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Anti-oestrogens induce the secretion of active transforming growth factor beta from human fetal fibroblasts.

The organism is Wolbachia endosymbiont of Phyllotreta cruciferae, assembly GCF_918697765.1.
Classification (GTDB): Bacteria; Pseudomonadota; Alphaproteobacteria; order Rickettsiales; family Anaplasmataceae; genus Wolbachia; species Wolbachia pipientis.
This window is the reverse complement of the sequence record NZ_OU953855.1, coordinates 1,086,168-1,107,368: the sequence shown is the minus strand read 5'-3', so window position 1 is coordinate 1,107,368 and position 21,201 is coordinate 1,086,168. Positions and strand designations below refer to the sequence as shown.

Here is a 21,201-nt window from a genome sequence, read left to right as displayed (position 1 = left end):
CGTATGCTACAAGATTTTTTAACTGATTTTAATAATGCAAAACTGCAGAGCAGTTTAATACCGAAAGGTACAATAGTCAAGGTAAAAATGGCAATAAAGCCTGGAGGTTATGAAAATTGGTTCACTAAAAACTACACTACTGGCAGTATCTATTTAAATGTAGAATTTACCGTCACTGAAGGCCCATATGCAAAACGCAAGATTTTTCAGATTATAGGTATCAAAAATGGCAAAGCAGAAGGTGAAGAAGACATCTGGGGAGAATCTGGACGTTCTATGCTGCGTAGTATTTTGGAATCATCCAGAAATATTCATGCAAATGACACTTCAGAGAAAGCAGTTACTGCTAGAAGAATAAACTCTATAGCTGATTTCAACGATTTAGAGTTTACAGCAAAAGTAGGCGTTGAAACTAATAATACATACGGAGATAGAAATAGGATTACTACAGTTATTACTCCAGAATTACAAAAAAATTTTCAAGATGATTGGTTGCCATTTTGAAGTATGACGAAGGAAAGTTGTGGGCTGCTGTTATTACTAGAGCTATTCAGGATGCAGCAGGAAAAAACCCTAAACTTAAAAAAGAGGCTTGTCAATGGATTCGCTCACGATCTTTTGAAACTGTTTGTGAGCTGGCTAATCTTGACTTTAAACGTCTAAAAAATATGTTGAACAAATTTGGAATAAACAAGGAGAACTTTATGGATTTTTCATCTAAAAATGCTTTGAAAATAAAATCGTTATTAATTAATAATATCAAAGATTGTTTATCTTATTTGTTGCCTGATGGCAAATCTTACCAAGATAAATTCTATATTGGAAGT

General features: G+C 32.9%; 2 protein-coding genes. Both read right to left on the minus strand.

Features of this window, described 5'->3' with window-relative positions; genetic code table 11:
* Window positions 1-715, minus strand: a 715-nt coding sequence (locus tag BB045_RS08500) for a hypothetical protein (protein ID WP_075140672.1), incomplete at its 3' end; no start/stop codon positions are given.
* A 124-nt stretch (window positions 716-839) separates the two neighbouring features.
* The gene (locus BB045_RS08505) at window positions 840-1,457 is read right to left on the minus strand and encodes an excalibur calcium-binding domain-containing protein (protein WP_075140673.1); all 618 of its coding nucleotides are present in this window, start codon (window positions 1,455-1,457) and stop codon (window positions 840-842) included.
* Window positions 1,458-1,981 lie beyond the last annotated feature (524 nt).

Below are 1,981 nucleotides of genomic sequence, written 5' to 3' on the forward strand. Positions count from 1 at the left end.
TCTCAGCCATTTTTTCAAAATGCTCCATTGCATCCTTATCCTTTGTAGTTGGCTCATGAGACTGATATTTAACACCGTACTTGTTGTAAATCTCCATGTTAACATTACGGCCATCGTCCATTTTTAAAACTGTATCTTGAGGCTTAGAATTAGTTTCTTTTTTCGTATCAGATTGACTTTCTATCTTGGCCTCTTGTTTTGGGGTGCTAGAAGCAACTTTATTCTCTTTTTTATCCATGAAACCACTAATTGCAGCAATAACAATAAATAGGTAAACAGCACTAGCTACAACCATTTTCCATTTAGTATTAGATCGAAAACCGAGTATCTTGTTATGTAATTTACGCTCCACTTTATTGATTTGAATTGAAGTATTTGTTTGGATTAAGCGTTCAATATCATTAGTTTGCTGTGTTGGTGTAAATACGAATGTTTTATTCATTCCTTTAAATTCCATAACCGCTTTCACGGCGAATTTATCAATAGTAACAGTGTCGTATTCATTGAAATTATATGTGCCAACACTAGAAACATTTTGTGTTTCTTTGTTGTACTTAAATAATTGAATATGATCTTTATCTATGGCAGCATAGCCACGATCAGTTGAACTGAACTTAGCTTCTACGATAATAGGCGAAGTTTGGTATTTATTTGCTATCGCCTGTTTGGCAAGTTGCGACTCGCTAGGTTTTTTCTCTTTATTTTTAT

The clinical use of anti-oestrogens in breast cancer therapy has traditionally been restricted to tumours that contain measurable oestrogen receptor protein. However, it is now widely recognised that the clinical response to adjuvant anti-oestrogen therapy appears to be independent of the oestrogen receptor content of the primary tumour. The study reported here was designed to investigate the possibility that human stromal cells can respond to anti-oestrogens by an increased synthesis of the inhibitory growth factor, transforming growth factor beta (TGF-beta). Two established human fetal fibroblast strains were used as models for the breast cancer stromal fibroblasts. These cells were found to respond to the addition of anti-oestrogens by a large increase in their synthesis of biologically active TGF-beta. Despite the application of ligand binding, immunoassay and Northern analysis, no oestrogen receptor or oestrogen receptor mRNA was detected in either of the human fetal fibroblasts strains. These observations may provide a mechanism of action of anti-oestrogens that is independent of the presence of oestrogen receptor in the tumour epithelial cells, and thus provide an explantation for the counter-intuitive results of adjuvant anti-oestrogen action.

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